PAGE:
0099-2399/$ - see front matter Copyright ª 2012 American Association of Endodontists. doi:10.1016/j.joen.2012.04.015
JOE — Volume 38, Number 8, August 2012
Endotoxin Reduction in Root Canals
Clinical Research The objectives of the present clinical study were to investigate the effects of biomechanical preparation by using different combinations of irrigation agents and intracanal medication on endotoxins in root canals with pulp necrosis and apical periodontitis and to evaluate the cytotoxic effects of the root canal content in macrophages.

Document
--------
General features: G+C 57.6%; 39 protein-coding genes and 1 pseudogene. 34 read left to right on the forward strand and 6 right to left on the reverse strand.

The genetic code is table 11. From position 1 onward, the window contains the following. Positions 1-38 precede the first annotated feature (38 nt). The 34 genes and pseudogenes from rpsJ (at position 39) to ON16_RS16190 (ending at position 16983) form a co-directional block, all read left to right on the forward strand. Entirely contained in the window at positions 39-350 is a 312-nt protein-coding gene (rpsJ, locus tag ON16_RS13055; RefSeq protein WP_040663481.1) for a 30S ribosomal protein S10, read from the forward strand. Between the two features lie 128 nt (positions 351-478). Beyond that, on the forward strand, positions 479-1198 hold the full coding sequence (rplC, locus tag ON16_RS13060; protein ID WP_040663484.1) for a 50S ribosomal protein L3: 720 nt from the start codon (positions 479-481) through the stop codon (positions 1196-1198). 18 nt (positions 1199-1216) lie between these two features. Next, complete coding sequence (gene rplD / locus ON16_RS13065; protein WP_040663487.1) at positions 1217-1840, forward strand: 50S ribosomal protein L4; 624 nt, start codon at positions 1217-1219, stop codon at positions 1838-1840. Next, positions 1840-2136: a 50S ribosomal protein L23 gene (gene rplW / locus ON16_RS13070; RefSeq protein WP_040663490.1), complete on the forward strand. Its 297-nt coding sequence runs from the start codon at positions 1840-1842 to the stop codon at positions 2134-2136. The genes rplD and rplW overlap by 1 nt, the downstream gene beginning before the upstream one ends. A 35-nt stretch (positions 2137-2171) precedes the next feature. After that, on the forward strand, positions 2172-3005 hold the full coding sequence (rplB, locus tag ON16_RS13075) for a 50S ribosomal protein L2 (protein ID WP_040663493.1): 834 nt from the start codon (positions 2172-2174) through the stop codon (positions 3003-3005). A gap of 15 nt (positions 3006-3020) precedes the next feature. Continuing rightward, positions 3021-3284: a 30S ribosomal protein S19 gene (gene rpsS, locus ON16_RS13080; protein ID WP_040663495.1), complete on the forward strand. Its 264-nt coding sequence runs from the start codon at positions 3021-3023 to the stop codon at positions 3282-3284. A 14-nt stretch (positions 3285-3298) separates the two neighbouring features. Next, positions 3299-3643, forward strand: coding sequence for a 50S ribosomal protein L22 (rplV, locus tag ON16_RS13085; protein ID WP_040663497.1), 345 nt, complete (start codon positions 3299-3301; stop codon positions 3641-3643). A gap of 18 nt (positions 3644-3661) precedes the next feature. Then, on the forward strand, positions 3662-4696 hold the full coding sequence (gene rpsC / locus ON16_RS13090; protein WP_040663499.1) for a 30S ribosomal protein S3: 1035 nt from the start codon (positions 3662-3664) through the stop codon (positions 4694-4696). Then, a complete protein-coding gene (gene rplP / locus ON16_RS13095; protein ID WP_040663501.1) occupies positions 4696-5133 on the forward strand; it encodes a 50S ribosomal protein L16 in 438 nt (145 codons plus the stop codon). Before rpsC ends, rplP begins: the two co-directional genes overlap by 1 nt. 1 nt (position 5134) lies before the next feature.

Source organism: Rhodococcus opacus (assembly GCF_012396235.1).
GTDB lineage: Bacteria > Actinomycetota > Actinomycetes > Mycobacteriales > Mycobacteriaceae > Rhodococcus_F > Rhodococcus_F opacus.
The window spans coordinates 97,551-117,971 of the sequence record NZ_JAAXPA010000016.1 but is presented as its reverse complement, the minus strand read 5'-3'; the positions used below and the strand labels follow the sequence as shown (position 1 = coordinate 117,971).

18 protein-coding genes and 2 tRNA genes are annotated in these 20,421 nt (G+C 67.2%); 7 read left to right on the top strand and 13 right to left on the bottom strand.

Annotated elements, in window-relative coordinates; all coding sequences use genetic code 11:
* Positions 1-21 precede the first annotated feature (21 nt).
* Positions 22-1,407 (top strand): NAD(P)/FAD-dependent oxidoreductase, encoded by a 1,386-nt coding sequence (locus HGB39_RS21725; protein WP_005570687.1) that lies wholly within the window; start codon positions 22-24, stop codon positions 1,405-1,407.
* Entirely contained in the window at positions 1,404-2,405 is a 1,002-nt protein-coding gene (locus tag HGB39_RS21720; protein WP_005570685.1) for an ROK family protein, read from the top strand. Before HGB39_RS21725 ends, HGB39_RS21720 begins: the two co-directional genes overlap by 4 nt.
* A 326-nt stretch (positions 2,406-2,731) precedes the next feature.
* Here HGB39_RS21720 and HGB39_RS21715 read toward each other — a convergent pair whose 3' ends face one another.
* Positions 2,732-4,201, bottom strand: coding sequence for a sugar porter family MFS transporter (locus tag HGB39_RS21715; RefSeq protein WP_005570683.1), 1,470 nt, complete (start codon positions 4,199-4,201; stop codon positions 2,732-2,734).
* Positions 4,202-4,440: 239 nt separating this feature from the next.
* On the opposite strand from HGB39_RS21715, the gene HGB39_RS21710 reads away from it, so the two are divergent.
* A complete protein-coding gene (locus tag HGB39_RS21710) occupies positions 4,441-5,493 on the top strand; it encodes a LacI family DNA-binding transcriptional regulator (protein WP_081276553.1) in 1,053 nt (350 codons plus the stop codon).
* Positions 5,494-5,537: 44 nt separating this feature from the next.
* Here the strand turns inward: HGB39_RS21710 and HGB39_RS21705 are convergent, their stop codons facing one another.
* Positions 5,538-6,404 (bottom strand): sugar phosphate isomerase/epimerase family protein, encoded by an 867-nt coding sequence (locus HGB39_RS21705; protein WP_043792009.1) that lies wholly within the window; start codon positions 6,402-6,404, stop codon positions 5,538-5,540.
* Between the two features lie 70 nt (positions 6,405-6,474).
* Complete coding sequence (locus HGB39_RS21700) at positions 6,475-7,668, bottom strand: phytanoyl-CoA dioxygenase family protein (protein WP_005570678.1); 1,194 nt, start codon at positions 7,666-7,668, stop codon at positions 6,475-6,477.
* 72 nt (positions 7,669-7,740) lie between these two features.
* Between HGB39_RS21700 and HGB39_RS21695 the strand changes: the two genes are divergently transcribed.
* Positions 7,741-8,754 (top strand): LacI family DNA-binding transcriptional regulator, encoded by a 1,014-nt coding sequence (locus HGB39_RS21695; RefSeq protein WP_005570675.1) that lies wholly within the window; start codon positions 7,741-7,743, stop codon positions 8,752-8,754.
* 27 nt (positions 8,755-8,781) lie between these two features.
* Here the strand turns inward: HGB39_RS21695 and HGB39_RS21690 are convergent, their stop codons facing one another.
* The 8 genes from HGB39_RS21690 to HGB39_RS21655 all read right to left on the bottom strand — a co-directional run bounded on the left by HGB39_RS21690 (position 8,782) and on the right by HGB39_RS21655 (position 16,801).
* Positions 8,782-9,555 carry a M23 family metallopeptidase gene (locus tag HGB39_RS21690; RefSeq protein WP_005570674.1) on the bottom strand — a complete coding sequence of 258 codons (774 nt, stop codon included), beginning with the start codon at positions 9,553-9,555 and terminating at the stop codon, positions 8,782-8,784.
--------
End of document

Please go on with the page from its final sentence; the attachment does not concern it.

Materials and Methods Patient Selection Thirty-six patients seen at the Endodontics Clinic of the S~ao Jose dos Campos Dental School (UNESP), S~ao Jose dos Campos, S~ao Paulo, Brazil, participated in this study. The age of the patients ranged from 19–55 years. Thirty-six single-rooted teeth (superior incisors, superior and inferior canines, and inferior premolars) with pulp necrosis and radiographically visible apical periodontitis were selected. Patients who had received antibiotic therapy during the last 3 months and teeth with periodontal pockets larger than 4 mm were excluded. The project was approved by the Ethics Committee of the S~ao Jose dos Campos Dental School, UNESP (protocol 096/2007-PH/CEP), and all patients signed a free informed consent form. The presence of caries, spontaneous pain, pain on percussion or palpation, a history of pain, periodontal health (probing), and presence of a fistula, edema, and abscess were evaluated. In addition, the size of the apical periodontitis and the internal condition of the root canal (presence of a transparent, purulent, or hemorrhagic exudate, presence of pulp tissue remnants, or dry canal) were analyzed. Experimental Groups Files, instruments, and all materials used in this study were treated with Co60 gamma radiation (20 kGy for 6 hours) for sterilization and elimination of preexisting endotoxins (23) (EMBRARAD; Empresa Brasileira de Radiac¸~ao, Cotia, SP, Brazil). The teeth were isolated with a rubber dam, and the operative field was disinfected with 30% hydrogen peroxide for 30 seconds, followed by 2.5% sodium hypochlorite for an additional 30 seconds. The sodium hypochlorite solution was neutralized with 5% sodium thiosulfate (16, 17, 19–21, 24). Access to the pulp cavity was made with sterile apyrogenic highspeed burs (KG Sorensen, Cotia, SP, Brazil) under irrigation with sterile apyrogenic saline solution. For collection of the first root canal sample, which was collected immediately after opening of the crown and before application of any antimicrobial solution (S1), the canals were filled with sterile apyrogenic saline for 1 minute. Care was taken to avoid overflow of the solution. The content was then aspirated with an insulin syringe and needle. This procedure was repeated until a final volume of 100 mL was obtained. Next, the cervical and middle thirds of the root canals were prepared by the crown-down technique by using Endo-Eze oscillating files (Ultradent Products, South Jordan, UT), according to the manufacturer’s instructions. The files of the Endo-Eze system were adapted to the Endo-Eze contra-angle in a handpiece (Kavo do Brasil, Ltda, Saguac¸u Joinville, SC, Brazil). K-files size 15 or 20 (Dentsply-Maillefer,